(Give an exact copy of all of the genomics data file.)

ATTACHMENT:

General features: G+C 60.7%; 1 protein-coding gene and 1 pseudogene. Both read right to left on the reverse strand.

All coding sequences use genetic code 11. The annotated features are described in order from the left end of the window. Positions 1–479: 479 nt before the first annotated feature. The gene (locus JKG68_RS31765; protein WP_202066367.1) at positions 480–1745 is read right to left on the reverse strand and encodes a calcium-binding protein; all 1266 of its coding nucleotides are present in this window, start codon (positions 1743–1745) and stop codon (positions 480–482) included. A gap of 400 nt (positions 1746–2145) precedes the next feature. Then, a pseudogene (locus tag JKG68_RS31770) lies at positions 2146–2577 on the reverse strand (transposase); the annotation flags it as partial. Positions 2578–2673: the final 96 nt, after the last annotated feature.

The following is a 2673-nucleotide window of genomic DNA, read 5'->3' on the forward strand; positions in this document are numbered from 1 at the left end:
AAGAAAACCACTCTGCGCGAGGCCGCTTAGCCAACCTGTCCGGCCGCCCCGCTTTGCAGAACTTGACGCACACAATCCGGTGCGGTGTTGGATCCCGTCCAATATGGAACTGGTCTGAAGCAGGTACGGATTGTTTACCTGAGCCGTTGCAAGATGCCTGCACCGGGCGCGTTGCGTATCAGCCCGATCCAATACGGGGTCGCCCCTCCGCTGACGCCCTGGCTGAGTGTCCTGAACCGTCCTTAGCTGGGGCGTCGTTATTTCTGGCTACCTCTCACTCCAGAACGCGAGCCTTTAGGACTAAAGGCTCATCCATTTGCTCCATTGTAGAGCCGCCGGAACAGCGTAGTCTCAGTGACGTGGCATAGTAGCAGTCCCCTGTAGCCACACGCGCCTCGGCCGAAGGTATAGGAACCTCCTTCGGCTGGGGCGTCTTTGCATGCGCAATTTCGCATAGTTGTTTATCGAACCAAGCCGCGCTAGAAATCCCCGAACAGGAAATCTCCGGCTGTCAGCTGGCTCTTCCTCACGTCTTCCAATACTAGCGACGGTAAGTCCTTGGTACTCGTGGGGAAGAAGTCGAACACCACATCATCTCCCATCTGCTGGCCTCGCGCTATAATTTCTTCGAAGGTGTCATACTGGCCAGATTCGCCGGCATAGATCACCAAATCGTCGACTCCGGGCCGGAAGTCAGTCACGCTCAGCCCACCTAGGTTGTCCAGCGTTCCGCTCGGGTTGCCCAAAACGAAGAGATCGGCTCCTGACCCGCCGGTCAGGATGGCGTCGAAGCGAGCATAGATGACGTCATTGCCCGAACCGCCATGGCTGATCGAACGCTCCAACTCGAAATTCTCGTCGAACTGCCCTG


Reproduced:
General features: G+C 60.7%; 1 protein-coding gene and 1 pseudogene. Both read right to left on the reverse strand.

All coding sequences use genetic code 11. The annotated features are described in order from the left end of the window. Positions 1–479: 479 nt before the first annotated feature. The gene (locus JKG68_RS31765; protein WP_202066367.1) at positions 480–1745 is read right to left on the reverse strand and encodes a calcium-binding protein; all 1266 of its coding nucleotides are present in this window, start codon (positions 1743–1745) and stop codon (positions 480–482) included. A gap of 400 nt (positions 1746–2145) precedes the next feature. Then, a pseudogene (locus tag JKG68_RS31770) lies at positions 2146–2577 on the reverse strand (transposase); the annotation flags it as partial. Positions 2578–2673: the final 96 nt, after the last annotated feature.

The following is a 2673-nucleotide window of genomic DNA, read 5'->3' on the forward strand; positions in this document are numbered from 1 at the left end:
AAGAAAACCACTCTGCGCGAGGCCGCTTAGCCAACCTGTCCGGCCGCCCCGCTTTGCAGAACTTGACGCACACAATCCGGTGCGGTGTTGGATCCCGTCCAATATGGAACTGGTCTGAAGCAGGTACGGATTGTTTACCTGAGCCGTTGCAAGATGCCTGCACCGGGCGCGTTGCGTATCAGCCCGATCCAATACGGGGTCGCCCCTCCGCTGACGCCCTGGCTGAGTGTCCTGAACCGTCCTTAGCTGGGGCGTCGTTATTTCTGGCTACCTCTCACTCCAGAACGCGAGCCTTTAGGACTAAAGGCTCATCCATTTGCTCCATTGTAGAGCCGCCGGAACAGCGTAGTCTCAGTGACGTGGCATAGTAGCAGTCCCCTGTAGCCACACGCGCCTCGGCCGAAGGTATAGGAACCTCCTTCGGCTGGGGCGTCTTTGCATGCGCAATTTCGCATAGTTGTTTATCGAACCAAGCCGCGCTAGAAATCCCCGAACAGGAAATCTCCGGCTGTCAGCTGGCTCTTCCTCACGTCTTCCAATACTAGCGACGGTAAGTCCTTGGTACTCGTGGGGAAGAAGTCGAACACCACATCATCTCCCATCTGCTGGCCTCGCGCTATAATTTCTTCGAAGGTGTCATACTGGCCAGATTCGCCGGCATAGATCACCAAATCGTCGACTCCGGGCCGGAAGTCAGTCACGCTCAGCCCACCTAGGTTGTCCAGCGTTCCGCTCGGGTTGCCCAAAACGAAGAGATCGGCTCCTGACCCGCCGGTCAGGATGGCGTCGAAGCGAGCATAGATGACGTCATTGCCCGAACCGCCATGGCTGATCGAACGCTCCAACTCGAAATTCTCGTCGAACTGCCCTG